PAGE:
• Any lump, sore, or ulcer that appears on any area in the mouth that DOES NOT HEAL IN 2 WEEKS.
  • A sore that bleeds easily and does not heal within 2 weeks.
  • Red or white patches on any of the oral structures.
  • Pain anywhere in the mouth that does not resolve in 2 weeks.
  • Ear pain.
  • External neck mass or enlargement (particularly the thyroid and lymph nodes).
  • Difficulty chewing or swallowing.
  • Hoarseness.
  • Sore throat that does not get better in 2 weeks.
  • Numbness, tingling, or burning sensation in any area of the mouth (lips, tongue, and floor in particular).
  • Difficulty extending the tongue and any swelling of the tongue.
  • Skin rashes or conditions that suddenly appear.


  • Keep your tongue in its relaxed position behind the lower teeth and open wide.
  • You have normal structures that are called papillae on the dorsal (top) surface of the tongue. Sometimes these papillae may be discolored and your tongue becomes coated and appears white or black/brown in color. This condition could be a variant of normal. Your oral health care professional will explain it to you. Gentle brushing without toothpaste will help the coating resolve.
  • Check for any lumps, bumps, ulcers, sores, or white or red patches.
  • With a piece of 2×2 white gauze pad, extend your tongue forward and move it from left to right.

The tongue should move easily from left to right without any restriction. Carefully examine the sides or lateral boarders of the tongue from the tip all the way to the back. While holding the tip of the tongue with gauze with the index finger and thumb from one hand, use the other index finger and thumb to feel the tongue on the right side (one finger over the other) from tip to the back of the tongue. Feel for lumps, bumps, sores, ulcers, or any changes from normal. The lateral sides of the tongue are a common location for oral cancer. Finally, with your mouth open, stick your tongue out and then touch the roof of the mouth or palate with the tip of your tongue so that you can see the underside or ventral surface of the tongue. Normal is soft, pink smooth soft tissue or mucosa. Look for any changes. Prominent varices like varicose veins may be present on the tongue. They are considered variants of normal. Figure 3 shows a normal top view or dorsal side. Figure 4 shows the underside of the tongue or ventral side with prominent lingual varices. This is a variant of normal.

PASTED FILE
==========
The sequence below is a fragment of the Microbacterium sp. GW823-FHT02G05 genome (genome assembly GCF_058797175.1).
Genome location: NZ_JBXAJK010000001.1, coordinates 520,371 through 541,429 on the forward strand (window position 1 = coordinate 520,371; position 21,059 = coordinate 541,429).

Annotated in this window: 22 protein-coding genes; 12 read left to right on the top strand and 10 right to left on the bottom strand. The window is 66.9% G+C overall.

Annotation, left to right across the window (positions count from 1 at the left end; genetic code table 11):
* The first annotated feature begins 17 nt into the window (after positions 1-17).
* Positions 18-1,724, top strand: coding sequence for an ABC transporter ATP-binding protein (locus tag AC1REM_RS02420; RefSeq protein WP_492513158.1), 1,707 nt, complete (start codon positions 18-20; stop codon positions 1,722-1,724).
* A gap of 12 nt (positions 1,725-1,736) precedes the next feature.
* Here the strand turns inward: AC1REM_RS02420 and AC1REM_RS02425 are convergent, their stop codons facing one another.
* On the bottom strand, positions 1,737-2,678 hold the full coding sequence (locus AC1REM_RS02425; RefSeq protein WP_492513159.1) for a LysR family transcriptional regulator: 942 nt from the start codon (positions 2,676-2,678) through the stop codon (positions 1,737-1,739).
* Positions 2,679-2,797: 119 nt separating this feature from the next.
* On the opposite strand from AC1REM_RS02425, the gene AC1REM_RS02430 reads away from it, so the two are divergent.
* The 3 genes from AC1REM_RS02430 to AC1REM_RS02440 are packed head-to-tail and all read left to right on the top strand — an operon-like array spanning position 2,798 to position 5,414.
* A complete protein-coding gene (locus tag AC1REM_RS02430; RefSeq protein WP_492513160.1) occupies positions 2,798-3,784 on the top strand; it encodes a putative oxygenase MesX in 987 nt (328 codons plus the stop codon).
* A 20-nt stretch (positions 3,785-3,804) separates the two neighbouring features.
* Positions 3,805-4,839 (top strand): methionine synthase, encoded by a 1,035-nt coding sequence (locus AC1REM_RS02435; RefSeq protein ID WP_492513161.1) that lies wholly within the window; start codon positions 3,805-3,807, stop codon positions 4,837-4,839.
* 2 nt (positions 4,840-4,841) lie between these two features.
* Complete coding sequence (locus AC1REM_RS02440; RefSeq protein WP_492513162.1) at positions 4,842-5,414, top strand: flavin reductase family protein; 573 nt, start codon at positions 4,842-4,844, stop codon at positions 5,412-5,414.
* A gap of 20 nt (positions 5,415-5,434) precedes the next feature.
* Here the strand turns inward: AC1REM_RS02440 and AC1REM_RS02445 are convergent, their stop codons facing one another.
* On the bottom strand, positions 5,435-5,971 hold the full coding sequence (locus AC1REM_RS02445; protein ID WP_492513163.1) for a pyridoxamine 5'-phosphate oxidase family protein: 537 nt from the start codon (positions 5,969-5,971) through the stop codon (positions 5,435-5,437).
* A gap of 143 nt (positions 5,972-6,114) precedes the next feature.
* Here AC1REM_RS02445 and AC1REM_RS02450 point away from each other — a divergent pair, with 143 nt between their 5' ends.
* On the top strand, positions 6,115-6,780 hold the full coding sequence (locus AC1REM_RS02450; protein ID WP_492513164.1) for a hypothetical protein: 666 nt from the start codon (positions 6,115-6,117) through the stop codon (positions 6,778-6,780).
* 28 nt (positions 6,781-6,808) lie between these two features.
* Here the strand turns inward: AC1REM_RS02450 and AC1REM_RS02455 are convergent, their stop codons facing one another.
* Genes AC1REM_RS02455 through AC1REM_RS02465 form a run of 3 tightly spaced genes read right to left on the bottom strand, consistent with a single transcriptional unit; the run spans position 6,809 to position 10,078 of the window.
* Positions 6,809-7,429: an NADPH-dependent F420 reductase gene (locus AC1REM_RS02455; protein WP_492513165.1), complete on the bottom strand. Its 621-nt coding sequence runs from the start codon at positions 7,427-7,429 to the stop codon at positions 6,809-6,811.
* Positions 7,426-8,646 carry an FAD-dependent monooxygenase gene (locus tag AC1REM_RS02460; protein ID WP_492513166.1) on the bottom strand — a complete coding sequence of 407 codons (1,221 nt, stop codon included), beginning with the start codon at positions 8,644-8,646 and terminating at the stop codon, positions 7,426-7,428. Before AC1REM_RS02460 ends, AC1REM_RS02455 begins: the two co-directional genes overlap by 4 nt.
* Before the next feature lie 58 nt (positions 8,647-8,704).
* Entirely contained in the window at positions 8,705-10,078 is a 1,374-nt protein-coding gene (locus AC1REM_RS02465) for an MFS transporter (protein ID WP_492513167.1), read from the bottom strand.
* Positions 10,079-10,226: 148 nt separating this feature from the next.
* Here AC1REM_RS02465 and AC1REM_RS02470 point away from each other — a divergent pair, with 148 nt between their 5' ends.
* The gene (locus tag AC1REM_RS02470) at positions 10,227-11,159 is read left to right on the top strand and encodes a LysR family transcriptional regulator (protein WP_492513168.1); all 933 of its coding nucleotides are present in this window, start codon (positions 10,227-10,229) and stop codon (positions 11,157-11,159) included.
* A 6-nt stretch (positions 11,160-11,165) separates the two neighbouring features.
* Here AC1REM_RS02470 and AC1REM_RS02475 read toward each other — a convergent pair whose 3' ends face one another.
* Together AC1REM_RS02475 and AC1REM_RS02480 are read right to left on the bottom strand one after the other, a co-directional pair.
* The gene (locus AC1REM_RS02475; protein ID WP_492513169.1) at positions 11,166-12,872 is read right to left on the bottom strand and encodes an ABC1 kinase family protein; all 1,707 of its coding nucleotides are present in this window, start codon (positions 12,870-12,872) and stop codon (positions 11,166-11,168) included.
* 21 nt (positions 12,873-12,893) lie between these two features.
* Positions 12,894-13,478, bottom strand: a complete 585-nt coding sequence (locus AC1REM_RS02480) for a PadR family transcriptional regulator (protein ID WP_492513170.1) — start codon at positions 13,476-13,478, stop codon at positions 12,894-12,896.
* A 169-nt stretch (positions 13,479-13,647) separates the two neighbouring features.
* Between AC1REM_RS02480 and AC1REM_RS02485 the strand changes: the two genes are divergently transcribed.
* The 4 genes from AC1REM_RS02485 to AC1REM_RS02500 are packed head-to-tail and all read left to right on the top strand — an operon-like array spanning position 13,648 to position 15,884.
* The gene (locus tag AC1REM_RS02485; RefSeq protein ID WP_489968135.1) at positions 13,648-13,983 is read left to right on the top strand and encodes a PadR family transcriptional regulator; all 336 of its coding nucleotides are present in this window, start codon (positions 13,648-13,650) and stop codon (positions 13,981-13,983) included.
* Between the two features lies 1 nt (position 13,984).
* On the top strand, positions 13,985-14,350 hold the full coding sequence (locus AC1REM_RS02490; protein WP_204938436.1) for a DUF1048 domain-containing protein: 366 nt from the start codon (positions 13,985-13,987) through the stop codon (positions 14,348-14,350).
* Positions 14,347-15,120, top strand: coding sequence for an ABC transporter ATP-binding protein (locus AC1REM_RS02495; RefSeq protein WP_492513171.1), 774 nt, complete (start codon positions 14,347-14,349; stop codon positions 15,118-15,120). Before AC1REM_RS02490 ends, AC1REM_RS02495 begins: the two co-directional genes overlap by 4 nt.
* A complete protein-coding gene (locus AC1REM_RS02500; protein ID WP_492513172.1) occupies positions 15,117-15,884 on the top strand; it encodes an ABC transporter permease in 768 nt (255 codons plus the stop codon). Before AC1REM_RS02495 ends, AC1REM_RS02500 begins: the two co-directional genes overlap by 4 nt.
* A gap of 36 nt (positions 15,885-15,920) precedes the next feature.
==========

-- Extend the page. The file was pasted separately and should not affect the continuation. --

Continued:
The floor of the mouth is the surface completely under the tongue; it’s not really part of the tongue. It is protected by the tongue so you shouldn’t see lumps, bumps, ulcers, white patches, or red patches. Your salivary ducts are also under the tongue. Sometimes the salivary ducts are traumatized or blocked, which you may be able to observe or feel on one side of the floor of the mouth. You should bring any deviations from normal to the attention of your oral health care professional for appropriate diagnosis. The floor of the mouth is usually soft, pink, and palpable. The best way to examine this area is to use the index and possibly middle finger from one hand on the outside, under the chin, and the index and middle finger of the other hand in the mouth, under the tongue. Press them opposite each other, throughout the floor of the mouth, front to back. Figure 5 shows a normal floor of the mouth.


The buccal mucosa or cheeks are soft and pink. Sometimes in dark skinned individuals, there is an increase in melanin pigmentation (brown coloring). Pull your cheek outward with your index finger or a tongue blade so you can see the space between the cheeks and the teeth. Use your index finger and thumb to feel the entire cheek surface, front to back, for any lumps, bumps, masses, sores, or ulcers. Opposite the upper second molar on both sides on the cheeks, there is a small, soft, pink protrusion. This normal anatomy is called the papilla of Stenson’s duct, which is a salivary duct from the parotid gland. You may see clear fluid coming from this area. Also look for any white or red patches that have been there for 2 weeks and have not resolved. Figures 6 and 7 show normal cheek tissue.